Vitalism as the Standard of Care- Part 1

 In Clinical Pearls
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JAMES SENSENIG, ND 

LETITIA DICK, ND, VNMI 

This article joins a series of articles in NDNR that are based on transcripts of the Naturopathic Medicine Institute (NMI)’s Wednesday morning call-in program, The Vital Conversation. The program is hosted by senior Vitalists to enhance the ability of naturopathic physicians to practice as vitalist naturopathic doctors. In this lightly edited transcript (by Emily Kane, ND), the first part of a 2-part conversation that took place on April 12, 2017, Drs Sensenig and senior Vitalist Dr Letitia (“Tish”) Dick discuss why there is such apparent widespread resistance to the obvious potency of the vital force – what we naturopathic physicians, with love and respect, call the Vis.  

Dr Sensenig: A conversation about the vital force will never get old. I suggested a thought experiment to a patient the other day: If you get a superficial cut or wound, you could then watch the body do this miraculous thing of repairing the tear and the cut all by itself, without any instruction or even much intervention from you. And in a few days or a few weeks, depending on the situation, it’s nearly impossible to tell that anything bad even happened.  

If that’s true when you cut yourself, isn’t it also true when you are diagnosed with diabetes or rheumatoid arthritis or MS? What’s the difference? Why would conventionally trained physicians think the body is suddenly so stupid that it doesn’t know what it’s doing? Why is the allopathic doctor’s job to manage those symptoms rather than to help encourage the conditions that are necessary for that miraculous event we call healing to occur? 

Another example of this kind of backwards thinking is around breastfeeding. I recently heard about an article that proposed that breastfeeding is actually not natural and that anybody who breastfeeds is probably an anti-vaxxer.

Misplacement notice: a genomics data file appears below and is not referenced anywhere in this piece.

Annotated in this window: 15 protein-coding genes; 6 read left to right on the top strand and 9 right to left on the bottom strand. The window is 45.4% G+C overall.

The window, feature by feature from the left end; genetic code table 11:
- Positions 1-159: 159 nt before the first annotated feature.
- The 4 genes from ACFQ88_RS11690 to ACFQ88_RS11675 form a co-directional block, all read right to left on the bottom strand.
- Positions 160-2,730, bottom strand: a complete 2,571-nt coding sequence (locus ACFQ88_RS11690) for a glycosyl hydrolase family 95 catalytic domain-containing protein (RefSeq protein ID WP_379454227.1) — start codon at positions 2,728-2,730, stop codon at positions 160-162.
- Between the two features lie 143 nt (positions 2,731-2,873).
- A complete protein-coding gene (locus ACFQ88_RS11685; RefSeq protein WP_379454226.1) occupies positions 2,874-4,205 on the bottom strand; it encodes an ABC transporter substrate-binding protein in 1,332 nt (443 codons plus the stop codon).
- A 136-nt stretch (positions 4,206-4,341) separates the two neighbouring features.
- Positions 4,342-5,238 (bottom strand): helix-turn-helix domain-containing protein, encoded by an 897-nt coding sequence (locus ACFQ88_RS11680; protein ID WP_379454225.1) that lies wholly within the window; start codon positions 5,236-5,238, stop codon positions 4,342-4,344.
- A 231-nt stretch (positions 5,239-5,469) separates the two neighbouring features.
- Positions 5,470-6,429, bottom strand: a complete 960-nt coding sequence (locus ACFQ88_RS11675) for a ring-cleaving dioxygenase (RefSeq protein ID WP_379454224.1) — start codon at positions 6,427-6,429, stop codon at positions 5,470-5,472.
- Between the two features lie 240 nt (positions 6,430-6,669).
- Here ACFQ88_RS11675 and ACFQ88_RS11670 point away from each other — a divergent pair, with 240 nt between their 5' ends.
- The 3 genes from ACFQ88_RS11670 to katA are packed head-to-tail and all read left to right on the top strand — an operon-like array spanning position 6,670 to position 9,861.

Dr Dick: That was actually just posted on Facebook 2 hours ago on our Vital Conversation link. It’s quite shocking. It’s from the American Academy of Pediatrics, and it’s telling health professionals to stop prescribing breastfeeding as natural. The author writes, “It can lead parents down the path of alternative medicine, home schooling, and becoming anti-vaccination.”1 

Dr SensenigThat’s so crazy. I had a new patient – a young child, almost a year old – who was brought to me by his single mother after having trouble feeding him. Every time he was fed, he would throw up. This started out with breast milk. Then the mother’s pediatrician urged her to try a cow’s milk formula. Several variations of bovine milk were tried, and the child had no improvement whatsoever.  

After a history and exam and some testing, I recommended a goat’s milk formula. Problem solved. I used some remedies and I did some other intervention.  

After this problem was solved with the change in formula, she went back to her pediatrician. Of course, the pediatrician wanted to know how the child was doing. She said that the problem was solved, he was feeding well and keeping his food down, his appetite had increased, and he was putting on weight and catching up to where he should be on the growth chart.